Four months from Election Day, US President Trump's comments amounted to a direct appeal to the political base, including many disaffected white votes, that carried him to the White House in 2016.
US President Donald Trump bemoaned protests demanding racial justice as "violent mayhem" on Friday, but said little about an alarming resurgence of coronavirus cases as he attended a crowded, fireworks-studded Independence Day celebration beneath majestic Mount Rushmore.
Trump, under fire for his response to America's spiraling coronavirus caseload four months before the presidential election, spoke on the eve of the July 4th celebrations before thousands of closely-packed people — many of whom chanted "Four more years;" few of whom were wearing masks.
In the shadow of four notable predecessors — George Washington, Thomas Jefferson, Theodore Roosevelt and Abraham Lincoln, whose likenesses are carved into a granite cliff in South Dakota's Black Hills — the president called on supporters to defend America's "integrity".
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"Americans shouldn't apologize for their history"
The US has been engulfed by a once-in-a-generation reckoning on racism and police brutality since George Floyd, an African American man, was killed by a white police officer in Minneapolis on May 25.
“This movement is openly attacking the legacies of every person on Mount Rushmore," Trump said. He lamented “cancel culture" and charged that some on the political left hope to “defame our heroes, erase our values and indoctrinate our children." He said Americans should speak proudly of their heritage and shouldn't have to apologize for its history.
"The violent mayhem we have seen in the streets and cities... is the predictable results of years of extreme indoctrination and bias in education, journalism and other cultural institutions," he said.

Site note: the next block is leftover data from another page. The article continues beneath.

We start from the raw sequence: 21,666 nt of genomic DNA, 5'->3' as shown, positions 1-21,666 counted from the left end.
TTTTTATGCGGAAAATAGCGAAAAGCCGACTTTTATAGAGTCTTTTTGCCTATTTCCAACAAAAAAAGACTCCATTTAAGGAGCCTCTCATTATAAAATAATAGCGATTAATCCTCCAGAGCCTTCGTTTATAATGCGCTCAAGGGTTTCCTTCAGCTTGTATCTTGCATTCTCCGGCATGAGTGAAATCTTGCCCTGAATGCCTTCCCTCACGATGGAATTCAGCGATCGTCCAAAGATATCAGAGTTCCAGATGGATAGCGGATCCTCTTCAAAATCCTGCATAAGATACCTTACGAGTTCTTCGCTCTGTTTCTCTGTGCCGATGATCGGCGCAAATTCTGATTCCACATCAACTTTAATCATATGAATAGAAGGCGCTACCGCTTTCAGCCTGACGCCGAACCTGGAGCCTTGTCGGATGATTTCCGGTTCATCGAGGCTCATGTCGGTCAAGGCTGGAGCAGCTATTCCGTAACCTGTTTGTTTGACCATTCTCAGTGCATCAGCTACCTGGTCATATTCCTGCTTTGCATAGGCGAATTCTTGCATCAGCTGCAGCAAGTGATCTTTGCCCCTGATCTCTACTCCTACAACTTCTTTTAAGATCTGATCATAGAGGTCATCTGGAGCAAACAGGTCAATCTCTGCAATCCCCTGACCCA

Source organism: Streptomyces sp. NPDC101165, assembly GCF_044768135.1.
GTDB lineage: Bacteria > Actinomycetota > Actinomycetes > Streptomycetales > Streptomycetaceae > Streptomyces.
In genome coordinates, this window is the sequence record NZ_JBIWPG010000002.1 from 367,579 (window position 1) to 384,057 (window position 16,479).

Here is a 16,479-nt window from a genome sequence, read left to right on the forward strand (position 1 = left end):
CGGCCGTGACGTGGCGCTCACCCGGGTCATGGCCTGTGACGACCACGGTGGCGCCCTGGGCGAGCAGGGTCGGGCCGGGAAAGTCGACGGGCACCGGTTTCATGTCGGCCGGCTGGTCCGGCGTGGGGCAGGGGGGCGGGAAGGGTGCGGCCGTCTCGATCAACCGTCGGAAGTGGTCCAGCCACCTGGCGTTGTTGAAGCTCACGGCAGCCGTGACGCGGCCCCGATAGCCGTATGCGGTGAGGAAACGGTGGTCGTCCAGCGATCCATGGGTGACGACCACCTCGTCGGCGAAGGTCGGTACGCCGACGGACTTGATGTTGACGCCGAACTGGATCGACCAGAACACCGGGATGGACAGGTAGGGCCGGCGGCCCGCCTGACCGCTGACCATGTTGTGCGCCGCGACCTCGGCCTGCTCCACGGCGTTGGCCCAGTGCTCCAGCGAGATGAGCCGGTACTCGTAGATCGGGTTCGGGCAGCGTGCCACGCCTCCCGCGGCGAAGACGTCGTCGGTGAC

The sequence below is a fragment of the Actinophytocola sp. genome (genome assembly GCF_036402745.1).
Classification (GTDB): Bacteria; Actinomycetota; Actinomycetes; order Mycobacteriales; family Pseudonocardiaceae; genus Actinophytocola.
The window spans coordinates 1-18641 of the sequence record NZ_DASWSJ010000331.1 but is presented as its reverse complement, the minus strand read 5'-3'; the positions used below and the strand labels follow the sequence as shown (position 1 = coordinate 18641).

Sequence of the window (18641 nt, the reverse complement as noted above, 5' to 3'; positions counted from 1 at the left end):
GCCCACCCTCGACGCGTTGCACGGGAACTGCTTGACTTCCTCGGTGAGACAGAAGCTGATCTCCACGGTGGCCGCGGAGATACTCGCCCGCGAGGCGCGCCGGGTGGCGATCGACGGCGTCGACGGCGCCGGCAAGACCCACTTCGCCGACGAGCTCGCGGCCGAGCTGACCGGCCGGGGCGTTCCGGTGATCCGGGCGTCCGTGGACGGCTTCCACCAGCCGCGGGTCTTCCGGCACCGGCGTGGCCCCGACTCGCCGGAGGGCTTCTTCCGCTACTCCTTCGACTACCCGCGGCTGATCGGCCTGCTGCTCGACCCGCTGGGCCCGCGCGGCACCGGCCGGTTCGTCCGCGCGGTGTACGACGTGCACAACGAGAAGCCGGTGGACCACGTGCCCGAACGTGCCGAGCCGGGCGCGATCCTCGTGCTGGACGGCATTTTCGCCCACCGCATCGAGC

“We will not be terrorized, we will not be demeaned, and we will not be intimidated by bad, evil people,” Trump added. “It will not happen.”
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During the speech, the president announced he was signing an executive order to establish the National Garden of American Heroes, a vast outdoor park that will feature the statues of the “greatest Americans to ever live.”
Native American groups protest the event
Leaders of several Native American tribes in the region raised concerns that the event could lead to virus outbreaks among their members, who they say are particularly vulnerable to Covid-19 because of an underfunded health care system and chronic health conditions.
“The president is putting our tribal members at risk to stage a photo op at one of our most sacred sites,” said Harold Frazier, chairman of the Cheyenne River Sioux Tribe.
Some Native American groups used Trump's visit to protest the Mount Rushmore memorial itself, pointing out that the Black Hills were taken from the Lakota people.
About 15 protesters were arrested after blocking a road and missing a police-imposed deadline to leave.
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